Physician burnout continues to grow in the medical community, which is why iScribeHealth has begun exploring how to diagnose this problem and understand the effects it can have. In this blog, we will discuss the various methods of treating burnout and a possible solution aimed at preventing this issue altogether.  


The responsibility to treat physician burnout falls on three separate parties: the organization, the supervisors, and the individual. The recommendations we give in this blog cover parts of all three groups. It’s important to note however, that without assistance from each one, successfully treating or preventing burnout is unlikely.


How to Treat Physician Burnout


Acknowledge the problem

This step may seem obvious, but unless you’ve done your own research or spoken personally with someone suffering, it could be very difficult to acknowledge that this problem exists in all practices at all levels. Without a candid acceptance that you or others in your organization might be suffering from this, the three relevant parties — organization, supervisors, and individuals — cannot get together to solve it.


On the organizational side of things, supervisors need to build out processes to consistently assess if physicians are getting burned out. Those supervisors then must implement these processes, while the individual is tasked with looking out for himself and colleagues.


Restore work-life balance

For many physicians, this just simply may seem impossible. Work is life and life is work. But it doesn’t have to be. Work-life balance is an organizational responsibility. Most physicians, given their inherently altruistic nature, will over-work themselves to help patients. They would not have gone through a decade of intensive education if they didn’t firmly believe in this. So, that means it’s the organization’s responsibility to make sure physicians’ shifts are not too long, or there are enough support staff on duty at any given time.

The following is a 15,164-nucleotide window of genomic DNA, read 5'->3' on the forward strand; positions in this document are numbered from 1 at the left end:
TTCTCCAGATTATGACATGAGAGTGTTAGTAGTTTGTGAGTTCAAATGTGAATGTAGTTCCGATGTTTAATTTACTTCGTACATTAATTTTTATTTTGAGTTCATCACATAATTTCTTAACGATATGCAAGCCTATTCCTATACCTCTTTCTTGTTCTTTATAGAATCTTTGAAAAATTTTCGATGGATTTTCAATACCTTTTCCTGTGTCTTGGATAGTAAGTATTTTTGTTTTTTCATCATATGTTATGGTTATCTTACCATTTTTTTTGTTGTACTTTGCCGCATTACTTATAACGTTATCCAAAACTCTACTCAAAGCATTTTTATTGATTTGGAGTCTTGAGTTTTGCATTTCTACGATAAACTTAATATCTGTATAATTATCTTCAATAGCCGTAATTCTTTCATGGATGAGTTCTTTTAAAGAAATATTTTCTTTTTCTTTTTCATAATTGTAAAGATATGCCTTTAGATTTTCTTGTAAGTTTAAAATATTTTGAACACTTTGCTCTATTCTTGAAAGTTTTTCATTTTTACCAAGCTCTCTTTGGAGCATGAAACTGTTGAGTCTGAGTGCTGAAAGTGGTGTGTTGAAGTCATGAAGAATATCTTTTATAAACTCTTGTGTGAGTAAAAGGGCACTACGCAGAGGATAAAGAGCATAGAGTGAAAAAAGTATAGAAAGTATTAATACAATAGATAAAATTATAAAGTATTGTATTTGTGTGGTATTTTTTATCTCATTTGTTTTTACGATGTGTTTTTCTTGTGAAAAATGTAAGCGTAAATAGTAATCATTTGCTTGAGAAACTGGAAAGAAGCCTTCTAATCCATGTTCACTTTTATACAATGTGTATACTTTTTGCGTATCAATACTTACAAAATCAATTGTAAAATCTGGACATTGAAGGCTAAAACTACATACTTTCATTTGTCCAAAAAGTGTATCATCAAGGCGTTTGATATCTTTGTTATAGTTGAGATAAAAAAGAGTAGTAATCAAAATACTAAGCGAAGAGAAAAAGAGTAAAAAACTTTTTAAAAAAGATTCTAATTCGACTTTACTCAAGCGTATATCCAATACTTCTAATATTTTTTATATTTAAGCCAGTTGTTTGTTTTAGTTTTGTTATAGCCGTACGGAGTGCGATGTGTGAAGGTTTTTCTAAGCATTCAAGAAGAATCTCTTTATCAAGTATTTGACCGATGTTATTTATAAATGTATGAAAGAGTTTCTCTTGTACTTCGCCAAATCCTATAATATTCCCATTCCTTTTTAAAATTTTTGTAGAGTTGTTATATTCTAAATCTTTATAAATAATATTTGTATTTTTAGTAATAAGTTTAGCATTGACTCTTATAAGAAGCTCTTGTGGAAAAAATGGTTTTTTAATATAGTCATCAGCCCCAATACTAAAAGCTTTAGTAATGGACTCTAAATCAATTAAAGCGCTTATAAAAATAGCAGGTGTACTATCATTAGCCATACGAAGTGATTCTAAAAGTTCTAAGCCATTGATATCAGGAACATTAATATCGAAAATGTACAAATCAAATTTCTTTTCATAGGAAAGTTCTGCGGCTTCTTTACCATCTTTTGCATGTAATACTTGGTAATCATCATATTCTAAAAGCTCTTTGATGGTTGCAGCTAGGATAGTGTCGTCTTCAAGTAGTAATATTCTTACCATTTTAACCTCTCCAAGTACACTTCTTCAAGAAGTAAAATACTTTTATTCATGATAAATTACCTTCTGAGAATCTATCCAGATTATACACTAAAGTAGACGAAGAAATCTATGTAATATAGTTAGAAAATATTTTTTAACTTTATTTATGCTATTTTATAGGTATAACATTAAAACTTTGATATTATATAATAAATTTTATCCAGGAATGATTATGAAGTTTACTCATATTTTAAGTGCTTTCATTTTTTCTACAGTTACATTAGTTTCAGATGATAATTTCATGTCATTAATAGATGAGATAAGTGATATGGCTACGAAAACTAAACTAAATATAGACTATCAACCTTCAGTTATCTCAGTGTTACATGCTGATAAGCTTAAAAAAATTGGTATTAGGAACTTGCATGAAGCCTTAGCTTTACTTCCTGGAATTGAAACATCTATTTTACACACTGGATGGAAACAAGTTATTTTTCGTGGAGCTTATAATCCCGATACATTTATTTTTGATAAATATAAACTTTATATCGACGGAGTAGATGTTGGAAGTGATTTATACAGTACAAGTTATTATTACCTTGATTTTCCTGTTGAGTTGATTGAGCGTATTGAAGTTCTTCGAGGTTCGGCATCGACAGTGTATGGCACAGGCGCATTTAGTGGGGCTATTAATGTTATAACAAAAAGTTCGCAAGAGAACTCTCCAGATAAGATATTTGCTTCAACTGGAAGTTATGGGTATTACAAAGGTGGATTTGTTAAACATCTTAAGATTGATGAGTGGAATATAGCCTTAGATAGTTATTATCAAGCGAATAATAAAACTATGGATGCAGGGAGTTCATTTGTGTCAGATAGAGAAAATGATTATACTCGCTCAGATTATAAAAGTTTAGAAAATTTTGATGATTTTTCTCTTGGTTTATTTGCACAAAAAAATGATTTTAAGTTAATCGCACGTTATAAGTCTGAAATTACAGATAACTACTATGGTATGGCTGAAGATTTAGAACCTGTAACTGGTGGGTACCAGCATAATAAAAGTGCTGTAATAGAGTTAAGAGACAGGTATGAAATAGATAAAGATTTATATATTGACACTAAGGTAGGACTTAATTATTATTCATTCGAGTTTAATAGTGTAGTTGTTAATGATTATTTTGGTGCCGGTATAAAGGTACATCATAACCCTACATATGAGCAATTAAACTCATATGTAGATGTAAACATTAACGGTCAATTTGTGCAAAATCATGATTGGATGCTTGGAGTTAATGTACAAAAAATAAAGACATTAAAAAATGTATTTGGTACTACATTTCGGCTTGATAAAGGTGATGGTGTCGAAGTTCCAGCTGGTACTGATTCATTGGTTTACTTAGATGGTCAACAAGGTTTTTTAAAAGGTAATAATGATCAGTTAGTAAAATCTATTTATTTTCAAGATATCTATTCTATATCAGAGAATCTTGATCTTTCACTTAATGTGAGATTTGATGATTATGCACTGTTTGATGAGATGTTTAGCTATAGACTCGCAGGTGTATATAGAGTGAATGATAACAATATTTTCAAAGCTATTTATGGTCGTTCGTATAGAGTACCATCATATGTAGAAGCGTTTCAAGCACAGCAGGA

For the individual, restoring work-life balance might include actively trying to get a reasonable amount of sleep per night, or spending more time with your family. It may seem simple, but restoring these small parts of ordinary routine can have exponential benefits.


Focus on the rewarding aspects of work and practicing self-care

What each individual finds rewarding as a physician differs. Physician leaders should engage their team asking what can be done to improve the organization as it pertains to each physician’s goals and professional development. This coaching can improve professional development and serve as a mentorship for those over-stressed.


For the individual, “Honest and regular self-calibration should be considered a core component of professionalism,” as stated by the Mayo Clinic. Improving one’s self-awareness can reduce burnout, through active mindfulness, cognitive behavioral techniques and finding purpose in one’s work. While a physician leader can help teach skills concerning self-awareness, the individual must be the one to exercise and develop them.


Increase time speaking to patients and other physicians

More face-to-face communication with patients has shown to have a positive impact on the mental health of physicians. When a closer relationship between the two exists, fewer errors are made, empathy grows in the physician and the odds of burnout decreases. An emphasis on communication training is one preventative measure organizations can take. These trainings would help physicians focus on the importance of introductions, collaboration with patients, reflective listening, and setting clear expectations.


Decrease time spent in front of EHR

As mentioned in a previous blog, the growing amount of time spent in front of a computer screen has exhausted physicians and become an unavoidable aspect of the job. However, recording patient information will always take priority. As an institution looking to implement organization-wide changes to combat the growing issue of physician burnout, consider investing in mobile EHR efficiency tools. These solutions get physicians away from their screens, allowing them to focus and communicate better with patients. While these apps won’t solve this crisis, it can alleviate a number of pains felt throughout the healthcare industry.


If you’d like to learn more about physician burnout, click below to watch a recorded webinar on the subject.

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Author:Pat Williams

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